Negative thoughts can be tough to shake, especially if you’ve been struggling with them for a long time. These thoughts may have such a hold over us that they affect our feelings, behavior, and even our sense of self.
If this is something you experience, know that you’re not alone. You may have tried various things to combat that pesky voice inside your head, like trying to replace negative thoughts with positive ones, beating yourself up for having the brain that you do, or attempting to numb out with various behaviors (drinking, binge eating, self-harm, etc.). But have you tried acceptance?
As the name suggests, acceptance and commitment therapy (ACT) is all about accepting difficult thoughts and feelings as a normal part of the human experience. ACT teaches us that pain is a part of life. Rather than trying to change or avoid uncomfortable emotions or thoughts, we can accept these inner experiences and move forward with living our lives.
One of the ways to foster acceptance is through a process called cognitive defusion. Don’t worry, it’s not as technical as it sounds! Cognitive defusion (also known simply as “defusion”) is a strategy that helps us look at our thoughts instead of from our thoughts. Instead of allowing our unhelpful thoughts to shape our reality, we can “de-fuse” from them to regain a sense of agency over our lives.
The storytelling mind
Our minds love to tell stories. These “stories” come in the form of thoughts, and our brains have a lot of those! The amount of thoughts we have can feel overwhelming, especially if those thoughts are negative.
If your brain is frequently feeding you a stream of negative thoughts, you might start to believe that they are actually true. Defusion is a way for us to detach from unhelpful thought patterns in order to see them for what they are: just a bunch of words.
So, how do you practice defusion? Here’s a step-by-step process:
- Unhook yourself
Sometimes we may feel as if our thoughts have hooked us, reeling us backwards at 100 miles per hour. We can get so swept up in our thoughts that we start believing every little thing they tell us.
Next time you find yourself getting carried away by a torrent of negative thoughts, pause. Notice what’s happening. By pausing and observing, you can “unhook” yourself from unhelpful thought patterns.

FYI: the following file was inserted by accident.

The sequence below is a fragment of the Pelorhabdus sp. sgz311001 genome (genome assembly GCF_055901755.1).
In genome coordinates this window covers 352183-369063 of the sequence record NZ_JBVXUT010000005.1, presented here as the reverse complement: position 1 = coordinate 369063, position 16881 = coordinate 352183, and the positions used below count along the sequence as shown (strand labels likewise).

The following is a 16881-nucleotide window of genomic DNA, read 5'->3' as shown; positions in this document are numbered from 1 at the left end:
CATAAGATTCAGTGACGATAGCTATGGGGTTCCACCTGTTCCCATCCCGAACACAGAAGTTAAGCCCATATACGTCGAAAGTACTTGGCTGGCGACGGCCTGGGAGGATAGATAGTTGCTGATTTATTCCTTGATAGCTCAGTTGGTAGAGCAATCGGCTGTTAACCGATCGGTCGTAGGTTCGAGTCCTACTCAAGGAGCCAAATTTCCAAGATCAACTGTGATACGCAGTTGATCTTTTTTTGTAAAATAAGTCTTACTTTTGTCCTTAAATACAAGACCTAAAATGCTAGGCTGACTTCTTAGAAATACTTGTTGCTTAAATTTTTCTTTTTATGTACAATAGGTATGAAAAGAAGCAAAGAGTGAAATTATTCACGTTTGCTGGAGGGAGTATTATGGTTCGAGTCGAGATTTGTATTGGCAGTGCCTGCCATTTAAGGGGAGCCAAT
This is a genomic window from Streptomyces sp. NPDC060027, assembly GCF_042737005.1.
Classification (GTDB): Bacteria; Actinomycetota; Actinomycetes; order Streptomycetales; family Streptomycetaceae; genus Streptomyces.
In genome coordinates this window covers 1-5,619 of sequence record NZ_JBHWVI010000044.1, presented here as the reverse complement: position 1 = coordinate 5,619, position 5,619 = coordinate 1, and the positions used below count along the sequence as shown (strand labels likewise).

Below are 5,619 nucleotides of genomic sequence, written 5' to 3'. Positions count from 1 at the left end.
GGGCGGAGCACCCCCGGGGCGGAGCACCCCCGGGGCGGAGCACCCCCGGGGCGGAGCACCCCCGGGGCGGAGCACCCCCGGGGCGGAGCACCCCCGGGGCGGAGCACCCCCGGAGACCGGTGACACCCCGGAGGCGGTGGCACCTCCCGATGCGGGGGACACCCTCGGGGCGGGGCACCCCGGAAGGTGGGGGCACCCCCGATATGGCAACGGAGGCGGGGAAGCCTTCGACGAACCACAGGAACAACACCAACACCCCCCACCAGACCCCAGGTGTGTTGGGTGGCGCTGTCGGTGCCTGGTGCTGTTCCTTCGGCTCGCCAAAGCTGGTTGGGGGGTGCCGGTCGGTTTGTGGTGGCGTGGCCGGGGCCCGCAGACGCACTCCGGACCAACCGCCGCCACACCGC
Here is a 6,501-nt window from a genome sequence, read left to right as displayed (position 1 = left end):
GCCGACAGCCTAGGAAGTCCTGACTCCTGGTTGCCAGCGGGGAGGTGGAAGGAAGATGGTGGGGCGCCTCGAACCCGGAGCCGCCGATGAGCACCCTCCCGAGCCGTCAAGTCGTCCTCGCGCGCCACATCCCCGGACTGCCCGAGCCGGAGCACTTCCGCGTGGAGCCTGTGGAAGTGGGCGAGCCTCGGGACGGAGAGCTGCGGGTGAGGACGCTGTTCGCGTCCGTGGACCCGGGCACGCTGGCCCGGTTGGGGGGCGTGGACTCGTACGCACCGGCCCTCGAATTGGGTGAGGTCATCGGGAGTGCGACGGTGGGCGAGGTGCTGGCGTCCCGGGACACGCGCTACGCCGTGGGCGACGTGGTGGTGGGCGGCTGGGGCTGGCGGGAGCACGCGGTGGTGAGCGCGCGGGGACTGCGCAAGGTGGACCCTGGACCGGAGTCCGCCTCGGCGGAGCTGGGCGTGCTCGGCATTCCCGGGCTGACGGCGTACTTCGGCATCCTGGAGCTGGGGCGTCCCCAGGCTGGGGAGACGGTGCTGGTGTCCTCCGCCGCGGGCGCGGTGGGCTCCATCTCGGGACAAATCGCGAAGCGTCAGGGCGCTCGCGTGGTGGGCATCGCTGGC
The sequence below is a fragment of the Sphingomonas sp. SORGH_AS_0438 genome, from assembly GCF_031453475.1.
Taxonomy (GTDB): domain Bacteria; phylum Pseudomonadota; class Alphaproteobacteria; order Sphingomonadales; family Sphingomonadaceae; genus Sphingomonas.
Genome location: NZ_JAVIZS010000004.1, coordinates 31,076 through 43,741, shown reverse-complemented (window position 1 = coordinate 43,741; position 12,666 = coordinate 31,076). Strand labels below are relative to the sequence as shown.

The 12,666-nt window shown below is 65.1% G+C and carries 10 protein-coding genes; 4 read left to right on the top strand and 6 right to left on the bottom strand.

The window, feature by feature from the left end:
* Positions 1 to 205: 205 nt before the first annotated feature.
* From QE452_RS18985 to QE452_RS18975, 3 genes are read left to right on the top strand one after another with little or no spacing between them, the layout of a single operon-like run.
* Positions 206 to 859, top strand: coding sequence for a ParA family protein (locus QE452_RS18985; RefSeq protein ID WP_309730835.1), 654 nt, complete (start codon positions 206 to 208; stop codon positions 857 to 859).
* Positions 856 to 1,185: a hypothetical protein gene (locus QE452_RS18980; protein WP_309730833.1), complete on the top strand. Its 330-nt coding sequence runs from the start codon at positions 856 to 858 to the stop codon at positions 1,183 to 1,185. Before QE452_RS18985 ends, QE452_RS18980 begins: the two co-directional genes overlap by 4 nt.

- Name the thought
Next, name the thought. You can say something like, “I’m having the thought that…” or, “I notice I’m having the thought that…”
For example, maybe your mind won’t stop sharing stories about how much of a failure you are. After unhooking yourself from those thoughts, notice them by saying silently or out loud, “I’m having the thought that… I’m a failure.”
Do you notice the difference? Naming our thoughts creates some distance so they don’t have as much of an impact.
Like any skill, defusion takes some practice. Here are some exercises to try to hone your defusion muscle:
- Thank your mind – As mentioned earlier, our minds love to tell us stories. Whenever you notice your mind getting up on its high horse and spewing unhelpful narratives, say, “Thanks, Mind!” It helps to say this sarcastically so that you don’t take your mind’s stories so seriously.
- Leaves on a stream – Our thoughts come and go just like leaves floating down a stream. Close your eyes and imagine you’re sitting on the bank of a creek. Every time you have an unhelpful thought, put it on a leaf and watch it drift downstream. You’ll learn to watch your thoughts come and go, allowing you to be more flexible with your thinking. If you’re a fan of guided meditation, check out this guided “leaves on a stream” exercise.
- Silly voices – Imagine a cartoon character with a distinct voice saying your thoughts out loud. It’s hard to take your mind seriously when you hear Winne-the-Pooh say, “I’m so ugly!” or Mickey Mouse exclaim, “I’m worthless!”
Reclaim your power!
The ultimate goal of cognitive defusion is to give your thoughts less power. If you find that your thoughts dictate way too much of your life or your behavior, try practicing defusion. Eventually, you’ll learn that you don’t have to believe every single thought that goes through your head.
Gina Henschen, MA, LPCC is a People House Affordable Counseling Program alumna and a graduate of the University of Colorado Denver’s clinical mental health counseling program. She currently works as a therapist at Road to Growth Counseling in Westminster, CO, where she specializes in working with adolescents and adults who have experienced trauma, depression, anxiety, and disordered eating. Visit roadtogrowthcounseling.com or Psychology Today to connect with her.